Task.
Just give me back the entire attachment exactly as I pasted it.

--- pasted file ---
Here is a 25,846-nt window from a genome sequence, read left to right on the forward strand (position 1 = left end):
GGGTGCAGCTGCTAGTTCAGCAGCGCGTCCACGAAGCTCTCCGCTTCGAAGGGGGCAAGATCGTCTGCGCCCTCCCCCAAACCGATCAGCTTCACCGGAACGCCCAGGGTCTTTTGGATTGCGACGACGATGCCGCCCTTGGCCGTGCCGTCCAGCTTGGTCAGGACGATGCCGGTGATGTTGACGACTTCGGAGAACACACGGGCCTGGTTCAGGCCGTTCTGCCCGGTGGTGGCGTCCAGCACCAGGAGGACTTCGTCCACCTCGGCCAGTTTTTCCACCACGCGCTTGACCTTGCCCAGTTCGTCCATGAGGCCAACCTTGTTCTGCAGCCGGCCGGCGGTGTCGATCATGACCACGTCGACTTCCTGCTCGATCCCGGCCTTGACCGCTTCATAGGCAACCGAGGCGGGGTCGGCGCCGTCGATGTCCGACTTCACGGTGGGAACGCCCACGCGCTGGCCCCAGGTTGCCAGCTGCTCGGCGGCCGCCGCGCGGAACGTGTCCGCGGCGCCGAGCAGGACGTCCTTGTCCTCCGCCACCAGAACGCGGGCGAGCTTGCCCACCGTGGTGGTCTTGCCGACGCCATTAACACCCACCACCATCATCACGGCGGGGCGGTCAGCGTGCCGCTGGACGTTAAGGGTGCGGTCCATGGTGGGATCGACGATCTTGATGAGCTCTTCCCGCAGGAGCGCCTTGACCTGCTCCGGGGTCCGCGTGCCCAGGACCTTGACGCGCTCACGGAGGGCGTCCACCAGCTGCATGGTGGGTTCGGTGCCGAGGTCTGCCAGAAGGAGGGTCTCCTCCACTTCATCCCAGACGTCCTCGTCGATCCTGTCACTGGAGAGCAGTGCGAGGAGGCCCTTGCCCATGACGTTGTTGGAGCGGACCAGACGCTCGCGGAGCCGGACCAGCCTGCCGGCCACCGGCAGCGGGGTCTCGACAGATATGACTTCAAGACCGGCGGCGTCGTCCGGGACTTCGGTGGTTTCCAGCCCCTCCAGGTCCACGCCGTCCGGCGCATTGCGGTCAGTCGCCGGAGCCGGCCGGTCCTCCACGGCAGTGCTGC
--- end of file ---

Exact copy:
Here is a 25,846-nt window from a genome sequence, read left to right on the forward strand (position 1 = left end):
GGGTGCAGCTGCTAGTTCAGCAGCGCGTCCACGAAGCTCTCCGCTTCGAAGGGGGCAAGATCGTCTGCGCCCTCCCCCAAACCGATCAGCTTCACCGGAACGCCCAGGGTCTTTTGGATTGCGACGACGATGCCGCCCTTGGCCGTGCCGTCCAGCTTGGTCAGGACGATGCCGGTGATGTTGACGACTTCGGAGAACACACGGGCCTGGTTCAGGCCGTTCTGCCCGGTGGTGGCGTCCAGCACCAGGAGGACTTCGTCCACCTCGGCCAGTTTTTCCACCACGCGCTTGACCTTGCCCAGTTCGTCCATGAGGCCAACCTTGTTCTGCAGCCGGCCGGCGGTGTCGATCATGACCACGTCGACTTCCTGCTCGATCCCGGCCTTGACCGCTTCATAGGCAACCGAGGCGGGGTCGGCGCCGTCGATGTCCGACTTCACGGTGGGAACGCCCACGCGCTGGCCCCAGGTTGCCAGCTGCTCGGCGGCCGCCGCGCGGAACGTGTCCGCGGCGCCGAGCAGGACGTCCTTGTCCTCCGCCACCAGAACGCGGGCGAGCTTGCCCACCGTGGTGGTCTTGCCGACGCCATTAACACCCACCACCATCATCACGGCGGGGCGGTCAGCGTGCCGCTGGACGTTAAGGGTGCGGTCCATGGTGGGATCGACGATCTTGATGAGCTCTTCCCGCAGGAGCGCCTTGACCTGCTCCGGGGTCCGCGTGCCCAGGACCTTGACGCGCTCACGGAGGGCGTCCACCAGCTGCATGGTGGGTTCGGTGCCGAGGTCTGCCAGAAGGAGGGTCTCCTCCACTTCATCCCAGACGTCCTCGTCGATCCTGTCACTGGAGAGCAGTGCGAGGAGGCCCTTGCCCATGACGTTGTTGGAGCGGACCAGACGCTCGCGGAGCCGGACCAGCCTGCCGGCCACCGGCAGCGGGGTCTCGACAGATATGACTTCAAGACCGGCGGCGTCGTCCGGGACTTCGGTGGTTTCCAGCCCCTCCAGGTCCACGCCGTCCGGCGCATTGCGGTCAGTCGCCGGAGCCGGCCGGTCCTCCACGGCAGTGCTGC